A few years went by and MySpace fell by the wayside being replaced by Facebook. Eventually John popped up on my feed and I sent him a request. Not long after, we began messaging back and forth, updating one another on our various projects. It was then that he told me all about the new band he was working on with Dylan Melody, appropriately titled, Roecker/Melody and that they were about to have their first show at the Redwood. I told him I'd love to come and he asked me to shoot it for him, to which I instantly agreed. A few nights later my buddy Joey Harris and I shot their amazing first show.


Rodney Redbottom Premiere
About the same time, I was in the beginnings of pre-production for my upcoming flick Rodney Redbottom and needed a star. Moreover, I needed a star that was willing to work with fucked up material and do it for free. After holding a few casting sessions, it dawned on me that Dylan's baby-face would work perfect for the role. I got hold of John and got Dylan's info from him. Fortunately for me, Dylan agreed and knocked the role out of the fucking park. After we had wrapped and I finished the final edit and was working on the poster, I was unable to come up with a clever tagline. It was John that came up with "Whips, Paddles, Bondage, Grandparents."

Heart Like a Hand Grenade:
My Green Day CD Collection
I've always dug Green Day, though admittedly, the last few albums haven't really moved me. That being said, few records that I own mean more to me than Nimrod. I remember the day I borrowed that album from the only other person in school that listened to Punk. I played it for days straight and bought my own copy the following week. From there I eventually worked backwards to Insomniac, Dookie, and so on (though someone stole my copy of 1,039/Slappy). Their self-deprecating sense of humor and I don't give a fuck style defined the poppier side of Punk for me.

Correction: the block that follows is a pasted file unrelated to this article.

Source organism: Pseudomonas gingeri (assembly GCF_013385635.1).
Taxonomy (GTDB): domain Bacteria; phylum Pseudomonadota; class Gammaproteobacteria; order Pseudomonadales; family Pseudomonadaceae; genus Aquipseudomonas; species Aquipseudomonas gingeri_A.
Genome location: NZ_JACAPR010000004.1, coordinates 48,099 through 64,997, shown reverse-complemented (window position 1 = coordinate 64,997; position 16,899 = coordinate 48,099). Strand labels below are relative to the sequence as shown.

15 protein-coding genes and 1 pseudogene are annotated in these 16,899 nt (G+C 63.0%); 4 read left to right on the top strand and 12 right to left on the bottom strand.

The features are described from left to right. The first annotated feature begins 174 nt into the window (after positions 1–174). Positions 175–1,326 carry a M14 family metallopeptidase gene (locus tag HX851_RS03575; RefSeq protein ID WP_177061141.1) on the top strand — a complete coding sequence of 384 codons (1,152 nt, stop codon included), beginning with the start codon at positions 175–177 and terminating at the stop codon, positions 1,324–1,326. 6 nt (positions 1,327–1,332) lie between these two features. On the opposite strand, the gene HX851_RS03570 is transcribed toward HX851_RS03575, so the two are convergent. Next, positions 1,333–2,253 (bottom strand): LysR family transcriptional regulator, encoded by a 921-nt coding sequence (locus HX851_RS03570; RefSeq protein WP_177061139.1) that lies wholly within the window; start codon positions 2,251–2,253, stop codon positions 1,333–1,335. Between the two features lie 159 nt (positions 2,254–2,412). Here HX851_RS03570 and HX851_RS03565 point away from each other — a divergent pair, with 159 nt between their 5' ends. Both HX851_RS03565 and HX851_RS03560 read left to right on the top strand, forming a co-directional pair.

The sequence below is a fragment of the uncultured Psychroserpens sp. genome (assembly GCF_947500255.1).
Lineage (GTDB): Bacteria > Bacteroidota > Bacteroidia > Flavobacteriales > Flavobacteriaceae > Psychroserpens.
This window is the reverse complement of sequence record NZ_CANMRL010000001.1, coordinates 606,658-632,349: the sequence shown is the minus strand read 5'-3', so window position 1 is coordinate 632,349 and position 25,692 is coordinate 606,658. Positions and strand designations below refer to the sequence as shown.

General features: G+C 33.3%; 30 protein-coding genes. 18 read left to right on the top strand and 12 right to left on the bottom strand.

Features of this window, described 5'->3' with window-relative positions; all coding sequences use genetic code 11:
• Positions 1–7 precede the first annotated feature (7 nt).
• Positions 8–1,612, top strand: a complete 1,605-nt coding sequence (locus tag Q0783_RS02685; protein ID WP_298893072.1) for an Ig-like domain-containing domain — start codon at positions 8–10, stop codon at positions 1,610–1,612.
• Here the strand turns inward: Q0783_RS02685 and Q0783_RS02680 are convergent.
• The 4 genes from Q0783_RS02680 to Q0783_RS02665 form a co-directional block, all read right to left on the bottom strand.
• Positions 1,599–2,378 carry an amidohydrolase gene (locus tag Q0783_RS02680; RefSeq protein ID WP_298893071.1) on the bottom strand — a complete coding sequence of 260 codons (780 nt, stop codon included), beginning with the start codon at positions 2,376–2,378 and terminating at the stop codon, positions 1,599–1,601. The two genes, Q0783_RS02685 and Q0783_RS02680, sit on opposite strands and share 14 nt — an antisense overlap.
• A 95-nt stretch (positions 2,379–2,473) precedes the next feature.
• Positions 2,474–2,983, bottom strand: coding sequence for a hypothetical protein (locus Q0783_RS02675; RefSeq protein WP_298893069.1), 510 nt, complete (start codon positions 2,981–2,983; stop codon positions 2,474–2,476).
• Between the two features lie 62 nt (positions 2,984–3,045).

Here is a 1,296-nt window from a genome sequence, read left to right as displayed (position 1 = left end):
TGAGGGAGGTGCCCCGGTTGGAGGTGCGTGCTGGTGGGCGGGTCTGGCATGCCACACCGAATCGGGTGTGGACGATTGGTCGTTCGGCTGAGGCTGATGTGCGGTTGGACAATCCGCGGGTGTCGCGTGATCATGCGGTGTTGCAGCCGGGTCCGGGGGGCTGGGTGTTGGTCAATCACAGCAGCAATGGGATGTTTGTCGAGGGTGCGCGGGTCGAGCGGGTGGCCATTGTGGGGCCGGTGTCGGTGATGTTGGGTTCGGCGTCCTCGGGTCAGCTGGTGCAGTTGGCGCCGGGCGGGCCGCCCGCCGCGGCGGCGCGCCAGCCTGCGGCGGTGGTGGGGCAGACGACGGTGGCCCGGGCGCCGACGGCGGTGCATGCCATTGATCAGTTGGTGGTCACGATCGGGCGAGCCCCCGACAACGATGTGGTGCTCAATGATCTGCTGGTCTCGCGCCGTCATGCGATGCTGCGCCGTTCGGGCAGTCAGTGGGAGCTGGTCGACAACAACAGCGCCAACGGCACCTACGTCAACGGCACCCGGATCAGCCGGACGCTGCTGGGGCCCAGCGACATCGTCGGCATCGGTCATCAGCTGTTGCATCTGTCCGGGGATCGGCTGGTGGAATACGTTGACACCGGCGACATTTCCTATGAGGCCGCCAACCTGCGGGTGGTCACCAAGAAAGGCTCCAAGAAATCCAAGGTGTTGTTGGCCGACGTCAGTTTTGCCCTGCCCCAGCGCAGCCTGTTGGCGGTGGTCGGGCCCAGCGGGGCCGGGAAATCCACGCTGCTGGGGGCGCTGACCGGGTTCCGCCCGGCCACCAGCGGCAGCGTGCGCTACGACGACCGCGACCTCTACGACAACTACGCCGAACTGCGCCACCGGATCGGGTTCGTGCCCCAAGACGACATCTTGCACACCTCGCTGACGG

Now, I do remember talk of John shooting a Green Day documentary while the band was recording their album American Idiot, but when I didn't hear anything about it for a few years I assumed it had fizzled out. I couldn't have been more wrong. Evidently not only was the doc done, but it had actually screened in a (to my understanding) four hour cut at The Egyptian on March 25th, 2009. How that slipped under my radar I still haven't figured out. A few people have reported that night that John mentioned that it may be released on the album's 10th anniversary. That ended up not being too far from the truth.

Green Day Wall
On June 18th this year John hit me up and explained to me that he didn't like the old intro to the film and asked me to come over and see if we couldn't figure out another way to tackle it. A few days later I headed over to his place to see if we couldn't crack an idea. We met up and discussed several options on the table, but ultimately chose a more low-fi approach to the idea. The following week I contacted my buddy Andrew Heaberlin and we went over to John's house with a truck full of equipment. Andrew lit, I operated, and John directed, and although I won't spoil it for you, I was pretty happy with the way the raw footage turned out.

Everywhere Oct 15th
So there you have it. On October 15th, 2015 this documentary, more than 10 years in the making will finally see the light of day, on one of the biggest and most famous screens in the world, The Cinerama Dome in Hollywood, CA. I know this article is basically a Roecker-suck-fest, but I wouldn't have it any other way. I'm incredibly grateful to be part of a film of one of the bands that helped so many people in the world get into Punk Rock. Be sure to come and check out a legit piece of music history through the distorted lens of one of the most creative, solid, and just plain weird motherfuckers I've ever had the pleasure to call an inspiration and a friend.

Trailer: